The other day, Derek Jeter achieved his 3,000th hit, a major baseball milestone. The hit happened to be a home run, and the fan who recovered the ball, Christian Lopez, has been in the news — well, the sports news, anyway. Players like to be able to claim milestone baseballs for their own collection, so that some day, they hope, they will have the chance to donate the item to the Baseball Hall of Fame. Christian Lopez is such a fan of the Yankees that after being ushered away by security, and after being asked what he wanted in exchange for the baseball, settled for a few signed pieces of memorabilia and season tickets at Yankee Stadium for the rest of the year.
Christian could have asked for tens or hundreds of thousands of dollars from the team in exchange for the baseball. Some sports memorabilia aficionados have claimed the baseball could have fetched $300,000 to $500,000 on the open market. Who knows what the Yankees, Major League Baseball’s richest team, was prepared to offer if Christian had asked? He has now been criticized for his decision.
The criticism is coming from opposite points of view, as well, but both seem to think the Yankees need no generosity.
- If Christian wanted to be generous, why not sell the baseball for its fair market value and give the proceeds to charity?
- While Christian is clearly a Yankees fan, the team’s finances are not exactly in need of generosity. Derek Jeter’s salary this year is almost $15 million. If he wanted to personally pay Christian for the fair market value of the baseball, it most likely would not have hurt his finances.
There is perhaps good news for Christian. If he were to have kept the baseball, he might have owed tax on its value, even if he didn’t sell it. A few years ago, Barry Bonds surpassed Hank Aaron’s home run record, and lawyers speculated that the lucky fan who walked away with the ball could owe tax just by taking the souvenir home. By trading the baseball in for souvenirs and tickets worth about $50,000, he lowered his potential tax bill. But with student loans and other expenses, that’s a tax bill Christian — or any unsuspecting fan — might not be able to pay. Smelling publicity opportunities, a number of companies have offered to pay the tax bill for Christian.
To a true fan, loyalty to the team means more than just money. Despite the tax bill, Christian could have done himself and his future family a big favor by keeping the ball and selling it. The proceeds could have helped purchase a house without the need to take out a thirty-year mortgage. He could have invested and retired a few years earlier than he would have needed to otherwise. He could have been able to put a few kids through college. Christian seemed to feel so loyal to his team, that despite the fact the $300,000 to $500,000 he could earn for the ball would mean the world to him and his family but its value would be only negligible compared to the wealth of the Yankees or Derek Jeter, he forfeited a good slice of future financial security to be seen as the good guy.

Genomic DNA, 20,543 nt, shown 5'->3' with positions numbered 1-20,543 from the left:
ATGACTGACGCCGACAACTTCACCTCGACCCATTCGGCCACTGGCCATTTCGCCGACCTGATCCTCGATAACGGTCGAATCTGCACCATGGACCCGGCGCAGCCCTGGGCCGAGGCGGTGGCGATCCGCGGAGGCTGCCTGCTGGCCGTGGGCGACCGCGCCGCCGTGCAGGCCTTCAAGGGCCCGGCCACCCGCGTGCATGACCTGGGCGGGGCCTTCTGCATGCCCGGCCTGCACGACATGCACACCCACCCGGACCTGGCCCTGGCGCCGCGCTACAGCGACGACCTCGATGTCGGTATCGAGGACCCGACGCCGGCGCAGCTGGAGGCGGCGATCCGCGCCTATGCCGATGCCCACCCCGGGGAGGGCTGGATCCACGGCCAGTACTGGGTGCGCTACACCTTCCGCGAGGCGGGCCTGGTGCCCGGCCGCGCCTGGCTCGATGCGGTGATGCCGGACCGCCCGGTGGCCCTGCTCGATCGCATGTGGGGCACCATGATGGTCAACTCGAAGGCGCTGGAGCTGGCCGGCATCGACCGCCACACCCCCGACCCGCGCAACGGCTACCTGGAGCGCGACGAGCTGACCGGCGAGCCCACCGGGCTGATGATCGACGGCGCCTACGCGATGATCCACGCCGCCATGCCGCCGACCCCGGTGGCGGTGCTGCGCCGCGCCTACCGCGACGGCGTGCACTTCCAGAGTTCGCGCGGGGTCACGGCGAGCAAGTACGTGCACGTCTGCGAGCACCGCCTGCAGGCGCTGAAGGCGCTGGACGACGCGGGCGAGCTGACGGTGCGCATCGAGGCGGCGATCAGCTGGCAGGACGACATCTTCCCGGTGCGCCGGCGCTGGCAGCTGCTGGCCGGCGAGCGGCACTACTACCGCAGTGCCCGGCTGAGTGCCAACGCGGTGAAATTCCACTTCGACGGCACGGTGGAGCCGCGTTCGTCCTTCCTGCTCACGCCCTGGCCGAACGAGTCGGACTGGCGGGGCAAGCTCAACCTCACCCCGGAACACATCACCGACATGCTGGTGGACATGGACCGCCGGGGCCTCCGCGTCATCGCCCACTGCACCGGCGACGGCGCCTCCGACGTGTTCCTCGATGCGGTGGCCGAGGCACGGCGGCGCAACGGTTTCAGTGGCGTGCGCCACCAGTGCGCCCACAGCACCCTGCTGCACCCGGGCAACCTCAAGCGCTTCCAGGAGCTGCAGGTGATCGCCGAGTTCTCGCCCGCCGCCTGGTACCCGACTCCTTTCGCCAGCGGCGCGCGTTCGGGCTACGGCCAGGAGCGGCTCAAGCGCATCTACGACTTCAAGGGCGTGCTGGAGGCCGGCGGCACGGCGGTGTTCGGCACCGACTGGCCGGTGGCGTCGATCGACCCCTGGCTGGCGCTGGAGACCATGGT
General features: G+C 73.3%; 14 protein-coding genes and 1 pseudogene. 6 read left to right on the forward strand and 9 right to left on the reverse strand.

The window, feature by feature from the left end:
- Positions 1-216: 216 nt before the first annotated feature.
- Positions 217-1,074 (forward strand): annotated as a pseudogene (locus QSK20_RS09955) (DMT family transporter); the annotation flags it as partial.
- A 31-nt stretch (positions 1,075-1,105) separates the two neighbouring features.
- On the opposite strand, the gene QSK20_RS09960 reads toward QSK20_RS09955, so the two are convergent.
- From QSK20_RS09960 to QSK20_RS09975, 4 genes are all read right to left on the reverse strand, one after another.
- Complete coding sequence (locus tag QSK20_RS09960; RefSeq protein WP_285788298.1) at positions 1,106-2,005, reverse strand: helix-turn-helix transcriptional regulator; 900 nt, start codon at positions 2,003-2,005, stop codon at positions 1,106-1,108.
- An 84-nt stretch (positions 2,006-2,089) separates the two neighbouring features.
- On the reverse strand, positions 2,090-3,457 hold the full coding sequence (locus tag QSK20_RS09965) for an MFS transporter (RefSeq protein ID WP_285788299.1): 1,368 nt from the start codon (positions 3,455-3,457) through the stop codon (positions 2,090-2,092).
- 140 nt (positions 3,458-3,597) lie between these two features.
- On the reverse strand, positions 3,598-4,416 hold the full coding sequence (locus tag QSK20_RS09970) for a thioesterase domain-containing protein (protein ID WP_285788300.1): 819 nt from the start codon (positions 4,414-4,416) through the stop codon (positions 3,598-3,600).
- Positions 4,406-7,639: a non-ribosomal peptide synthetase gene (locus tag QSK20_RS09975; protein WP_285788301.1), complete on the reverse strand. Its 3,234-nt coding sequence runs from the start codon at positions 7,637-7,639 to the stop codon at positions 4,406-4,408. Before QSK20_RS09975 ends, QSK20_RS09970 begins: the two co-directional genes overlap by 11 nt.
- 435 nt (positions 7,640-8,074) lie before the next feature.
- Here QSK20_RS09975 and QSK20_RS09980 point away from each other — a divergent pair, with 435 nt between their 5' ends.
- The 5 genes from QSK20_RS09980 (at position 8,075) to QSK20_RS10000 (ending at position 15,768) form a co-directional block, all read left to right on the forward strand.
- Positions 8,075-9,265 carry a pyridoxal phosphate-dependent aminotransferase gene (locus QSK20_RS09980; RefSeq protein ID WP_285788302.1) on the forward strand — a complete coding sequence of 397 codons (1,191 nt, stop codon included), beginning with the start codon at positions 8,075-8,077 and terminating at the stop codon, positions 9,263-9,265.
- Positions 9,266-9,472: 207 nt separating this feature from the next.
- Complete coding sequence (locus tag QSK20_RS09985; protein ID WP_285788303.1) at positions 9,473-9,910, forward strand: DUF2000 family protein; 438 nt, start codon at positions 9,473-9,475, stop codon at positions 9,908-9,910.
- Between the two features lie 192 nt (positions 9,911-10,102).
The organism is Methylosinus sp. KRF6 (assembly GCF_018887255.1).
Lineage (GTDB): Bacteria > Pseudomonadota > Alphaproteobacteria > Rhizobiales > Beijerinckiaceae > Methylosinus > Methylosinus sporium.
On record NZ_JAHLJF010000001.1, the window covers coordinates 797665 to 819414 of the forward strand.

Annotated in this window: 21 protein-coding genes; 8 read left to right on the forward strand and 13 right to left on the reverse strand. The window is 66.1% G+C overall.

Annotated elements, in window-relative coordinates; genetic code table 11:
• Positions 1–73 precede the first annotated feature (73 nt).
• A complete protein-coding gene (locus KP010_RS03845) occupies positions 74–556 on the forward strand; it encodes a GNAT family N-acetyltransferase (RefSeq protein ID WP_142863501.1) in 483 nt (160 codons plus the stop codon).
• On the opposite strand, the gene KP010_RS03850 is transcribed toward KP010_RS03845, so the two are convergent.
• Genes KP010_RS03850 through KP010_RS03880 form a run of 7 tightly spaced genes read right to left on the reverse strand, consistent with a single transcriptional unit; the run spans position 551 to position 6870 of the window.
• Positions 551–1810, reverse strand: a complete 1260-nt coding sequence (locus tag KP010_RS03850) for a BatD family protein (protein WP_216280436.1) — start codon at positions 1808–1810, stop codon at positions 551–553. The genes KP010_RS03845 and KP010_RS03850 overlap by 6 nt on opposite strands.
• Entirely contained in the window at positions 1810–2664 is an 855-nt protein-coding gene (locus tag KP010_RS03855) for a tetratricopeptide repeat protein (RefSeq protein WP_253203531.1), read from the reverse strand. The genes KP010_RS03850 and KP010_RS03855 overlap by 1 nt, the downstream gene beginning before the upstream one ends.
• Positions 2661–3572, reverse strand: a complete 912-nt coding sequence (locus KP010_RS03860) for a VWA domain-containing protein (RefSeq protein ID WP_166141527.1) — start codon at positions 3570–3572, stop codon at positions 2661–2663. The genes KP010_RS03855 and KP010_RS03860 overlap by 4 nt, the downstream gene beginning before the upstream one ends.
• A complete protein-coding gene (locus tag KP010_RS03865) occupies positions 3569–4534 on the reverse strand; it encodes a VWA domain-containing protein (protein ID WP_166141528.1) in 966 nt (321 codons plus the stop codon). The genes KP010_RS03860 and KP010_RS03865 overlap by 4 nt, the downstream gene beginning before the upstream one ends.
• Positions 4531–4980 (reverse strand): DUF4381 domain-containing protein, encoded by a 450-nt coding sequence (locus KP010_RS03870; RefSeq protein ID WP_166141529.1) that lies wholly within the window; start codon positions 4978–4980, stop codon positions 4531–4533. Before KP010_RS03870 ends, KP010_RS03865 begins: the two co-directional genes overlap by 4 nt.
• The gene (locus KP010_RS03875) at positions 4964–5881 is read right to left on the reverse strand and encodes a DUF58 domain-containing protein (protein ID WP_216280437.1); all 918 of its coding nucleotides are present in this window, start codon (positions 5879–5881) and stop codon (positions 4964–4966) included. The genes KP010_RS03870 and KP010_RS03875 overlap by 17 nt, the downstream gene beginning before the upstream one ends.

This is about loyalty to a sports team, but it’s very much like dedication to an employer. Working for a company, it’s easy to ignore or even be unaware of the negative aspects of the employer. That’s why employees (like me) tend to hold onto company stock. Their experiences are often clouded by upper management who, through the filter of an internal communications team that works closely with public relations, broadcast mostly the good news. Fear of losing a job can breed loyalty, as well. When you have management who are trained in the art of motivation and manipulation, employees can be taught to believe anything, like twenty-four hour, seven-day dedication to the cause is the only path to success.
Loyalty can cause you to make strange choices — choices that may harm you financially. While it’s a virtue to consistently put others’ needs before your own, when an organization who is in a much stronger position has convinced you to put the organization’s needs before your own, it’s manipulation. The convincing isn’t always explicit, like a supervisor rallying troops to “take one for the team” in the form of pay cuts or a politician declaring a nationwide shopping spree to spur the economy. By engendering fans, sports teams have managed to create the same relationship. Fans will do anything for their teams, for practically nothing. (Read the fine print on a baseball ticket to discover all the rights Major League Baseball has and your team has, and all the rights you don’t have, once you enter that stadium, park, or field.)
I enjoy going to baseball games — but I don’t enjoy it often because I am a fan of the Mets and the team has lost almost every game I’ve seen this year.
What would you have done if you were in this fan’s position?